NBC: Cambodia has sufficient reserves
The Cambodian economy has “sufficient” international reserves that can guarantee the export of goods and services for 10 months, according to National Bank of Cambodia (NBC) Governor Chea Chanto.
The revelation came during a meeting with International Monetary Fund (IMF) Senior Economist Alasdair Scott.
Scott is also Chair of the IMF’s Article IV Consultative Mission for Cambodia. His office is studying the country’s financial situation so that it can make policy recommendations.
Chanto informed Scott during the digital conference that the Kingdom has avoided inflationary pressure and enjoyed a stable exchange rate with less than 2 percent volatility.
During the conversation, Chanto also expressed his appreciation for the IMF’s technical assistance, particularly in the field of human resource development.
The NBC Governor also highlighted that assets in the banking system had increased by more than 17 percent to in excess of $54.398 billion at the end of the first half of the year, compared with last year.
Deposits increased by 19.7 percent to some $32.09 billion during the same period.
The IMF last month approved a $240 million grant aid to help the Kingdom’s economy recover from the pandemic.
Scott is in Cambodia for a two-week mission slated to conclude on Sept 27. In a statement, he commended the government in its efforts to mitigate the impact of the pandemic.
Chanto reaffirmed his commitment to helping spur economic activity, particularly in sectors most affected by the pandemic and vulnerable members of society.
The news comes amid a series of downgrades regarding Cambodia’s economic prosperity this year.
The World Bank, IMF and Moody’s have slashed the Kingdom’s projections, given its dependence on international tourism.
Working groups have been coordinating efforts with the government to reopen the economy by the end of the year.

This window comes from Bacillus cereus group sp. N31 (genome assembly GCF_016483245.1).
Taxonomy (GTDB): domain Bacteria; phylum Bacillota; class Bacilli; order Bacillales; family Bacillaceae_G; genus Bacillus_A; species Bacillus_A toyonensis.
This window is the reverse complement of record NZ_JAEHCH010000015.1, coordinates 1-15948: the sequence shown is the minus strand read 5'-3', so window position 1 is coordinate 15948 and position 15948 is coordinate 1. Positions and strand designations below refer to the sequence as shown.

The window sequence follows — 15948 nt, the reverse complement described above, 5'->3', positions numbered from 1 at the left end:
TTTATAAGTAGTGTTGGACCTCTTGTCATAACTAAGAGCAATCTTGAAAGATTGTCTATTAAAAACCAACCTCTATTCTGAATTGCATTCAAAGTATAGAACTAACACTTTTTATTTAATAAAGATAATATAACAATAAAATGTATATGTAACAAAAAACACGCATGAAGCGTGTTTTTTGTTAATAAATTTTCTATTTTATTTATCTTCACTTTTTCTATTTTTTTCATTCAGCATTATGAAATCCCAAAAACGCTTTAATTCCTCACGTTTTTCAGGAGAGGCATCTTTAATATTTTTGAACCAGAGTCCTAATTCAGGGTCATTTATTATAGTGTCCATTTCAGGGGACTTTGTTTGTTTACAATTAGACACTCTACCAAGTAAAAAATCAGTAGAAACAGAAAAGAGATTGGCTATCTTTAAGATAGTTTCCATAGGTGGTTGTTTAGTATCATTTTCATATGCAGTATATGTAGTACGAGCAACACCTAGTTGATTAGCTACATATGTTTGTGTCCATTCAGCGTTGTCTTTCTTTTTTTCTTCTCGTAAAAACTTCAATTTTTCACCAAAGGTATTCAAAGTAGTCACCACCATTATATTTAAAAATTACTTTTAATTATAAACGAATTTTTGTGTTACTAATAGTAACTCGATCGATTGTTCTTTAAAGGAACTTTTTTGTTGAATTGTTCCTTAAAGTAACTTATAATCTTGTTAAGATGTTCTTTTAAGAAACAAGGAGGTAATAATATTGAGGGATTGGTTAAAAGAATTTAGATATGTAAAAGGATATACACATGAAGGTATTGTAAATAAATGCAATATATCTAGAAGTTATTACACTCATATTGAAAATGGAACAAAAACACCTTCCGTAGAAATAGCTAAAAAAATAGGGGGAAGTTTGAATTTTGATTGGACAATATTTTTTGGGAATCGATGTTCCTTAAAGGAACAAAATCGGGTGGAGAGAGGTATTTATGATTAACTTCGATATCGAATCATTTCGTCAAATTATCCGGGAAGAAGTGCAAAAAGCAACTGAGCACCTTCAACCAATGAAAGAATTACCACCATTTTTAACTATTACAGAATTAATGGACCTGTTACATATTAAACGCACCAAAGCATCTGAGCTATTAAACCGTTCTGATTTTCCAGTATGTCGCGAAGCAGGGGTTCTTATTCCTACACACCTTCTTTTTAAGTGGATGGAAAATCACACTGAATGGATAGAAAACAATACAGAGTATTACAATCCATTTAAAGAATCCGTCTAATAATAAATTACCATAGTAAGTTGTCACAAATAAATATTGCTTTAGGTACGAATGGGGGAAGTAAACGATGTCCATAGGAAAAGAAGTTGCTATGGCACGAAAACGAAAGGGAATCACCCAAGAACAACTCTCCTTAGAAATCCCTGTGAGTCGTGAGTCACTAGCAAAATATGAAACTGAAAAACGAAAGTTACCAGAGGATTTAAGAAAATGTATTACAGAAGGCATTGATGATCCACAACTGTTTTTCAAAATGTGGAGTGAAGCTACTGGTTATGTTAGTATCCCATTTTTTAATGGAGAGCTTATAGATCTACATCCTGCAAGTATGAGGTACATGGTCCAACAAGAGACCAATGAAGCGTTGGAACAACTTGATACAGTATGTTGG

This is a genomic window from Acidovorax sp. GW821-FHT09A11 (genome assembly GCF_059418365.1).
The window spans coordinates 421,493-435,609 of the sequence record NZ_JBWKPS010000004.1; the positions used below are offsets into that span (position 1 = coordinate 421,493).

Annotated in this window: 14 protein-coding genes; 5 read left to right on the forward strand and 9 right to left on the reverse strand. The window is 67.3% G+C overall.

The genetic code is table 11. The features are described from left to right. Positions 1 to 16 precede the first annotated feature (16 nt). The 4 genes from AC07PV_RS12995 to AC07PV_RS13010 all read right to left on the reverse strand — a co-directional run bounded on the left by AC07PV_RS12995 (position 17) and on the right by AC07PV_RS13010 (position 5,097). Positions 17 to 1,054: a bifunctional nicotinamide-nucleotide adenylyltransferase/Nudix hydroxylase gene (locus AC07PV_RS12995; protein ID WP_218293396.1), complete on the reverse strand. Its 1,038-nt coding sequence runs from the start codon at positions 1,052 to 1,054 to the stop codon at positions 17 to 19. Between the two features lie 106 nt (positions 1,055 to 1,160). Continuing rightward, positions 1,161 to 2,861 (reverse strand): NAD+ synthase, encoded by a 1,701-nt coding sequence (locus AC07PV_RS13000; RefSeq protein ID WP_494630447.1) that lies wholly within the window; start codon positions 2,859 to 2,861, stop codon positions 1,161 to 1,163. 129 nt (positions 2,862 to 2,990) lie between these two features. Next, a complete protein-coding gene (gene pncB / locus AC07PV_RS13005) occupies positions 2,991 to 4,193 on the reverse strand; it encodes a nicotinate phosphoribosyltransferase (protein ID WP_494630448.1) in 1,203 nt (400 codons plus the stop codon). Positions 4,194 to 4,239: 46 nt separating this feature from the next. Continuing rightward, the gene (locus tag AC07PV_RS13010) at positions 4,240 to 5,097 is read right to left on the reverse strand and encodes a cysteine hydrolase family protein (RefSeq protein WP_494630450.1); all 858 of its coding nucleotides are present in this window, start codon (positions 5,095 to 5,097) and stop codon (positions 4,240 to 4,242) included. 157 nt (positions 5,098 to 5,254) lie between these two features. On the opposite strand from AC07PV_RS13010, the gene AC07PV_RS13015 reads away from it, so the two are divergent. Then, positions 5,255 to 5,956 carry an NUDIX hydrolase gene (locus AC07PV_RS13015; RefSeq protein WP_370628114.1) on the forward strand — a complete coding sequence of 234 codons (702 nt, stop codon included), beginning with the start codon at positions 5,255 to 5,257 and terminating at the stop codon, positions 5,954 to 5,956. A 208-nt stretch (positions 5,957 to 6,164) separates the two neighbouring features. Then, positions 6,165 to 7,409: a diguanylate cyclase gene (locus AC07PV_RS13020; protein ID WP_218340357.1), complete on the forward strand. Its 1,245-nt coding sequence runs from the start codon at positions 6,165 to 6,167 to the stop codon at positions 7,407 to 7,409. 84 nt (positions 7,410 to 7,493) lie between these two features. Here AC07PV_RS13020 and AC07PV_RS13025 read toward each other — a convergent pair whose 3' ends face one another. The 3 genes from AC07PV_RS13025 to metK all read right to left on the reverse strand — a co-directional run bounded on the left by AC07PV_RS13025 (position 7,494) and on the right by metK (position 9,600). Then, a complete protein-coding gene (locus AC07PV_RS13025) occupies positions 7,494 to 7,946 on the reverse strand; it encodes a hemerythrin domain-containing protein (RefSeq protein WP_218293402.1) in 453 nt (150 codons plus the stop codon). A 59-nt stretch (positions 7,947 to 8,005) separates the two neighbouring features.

One major drive has been seeking trade deals with other countries with agriculture and processed goods at the forefront.
As reported in yesterday’s paper, Cambodia’s hopes of being a member of the world’s biggest free trade bloc as early as Jan 1 may be frustrated by some signatories of the Regional Comprehensive Economic Partnership (RCEP) dragging their heels over ratification.
RCEP is the result of eight years of talks. It would create a free-trade bloc covering 30 percent of the world’s economy, exports and consumers. Members are anticipated to gain $174 billion in real income by 2030, according to the Asian Development Bank.
Cambodia is one of the 10 ASEAN members that signed the agreement in November along with China, Japan, South Korea, Australia and New Zealand. It will come into force 60 days after ratification by six ASEAN and three non-ASEAN signatories.
Cambodia’s National Assembly passed a draft law last week approving RCEP ratification. ASEAN member Singapore has signed off on it, along with China and Japan.
Even if RCEP doesn’t come into force at the start of next year, Cambodia can still benefit from bilateral free trade agreements (FTAs) with two of the signatories to the broader Asia-Pacific bloc.
An FTA with China has already opened the export door to direct sales of some Cambodian agricultural products and is likely to include more next year. Cambodia and China are committed to increasing bilateral trade to $10 billion by 2023, from $8.1 billion in 2020.
An FTA with South Korea is expected to be signed as early as next month. Bilateral trade in the first half of this year was valued at $451 million, a year-to-date increase of 6.7 percent, according to data from the Korea International Trade Association.
Meanwhile, the Ministry of Agriculture, Forestry and Fisheries has sought support from the World Bank on developing the agriculture sector, mainly for vegetable production and aquaculture. Khmer Times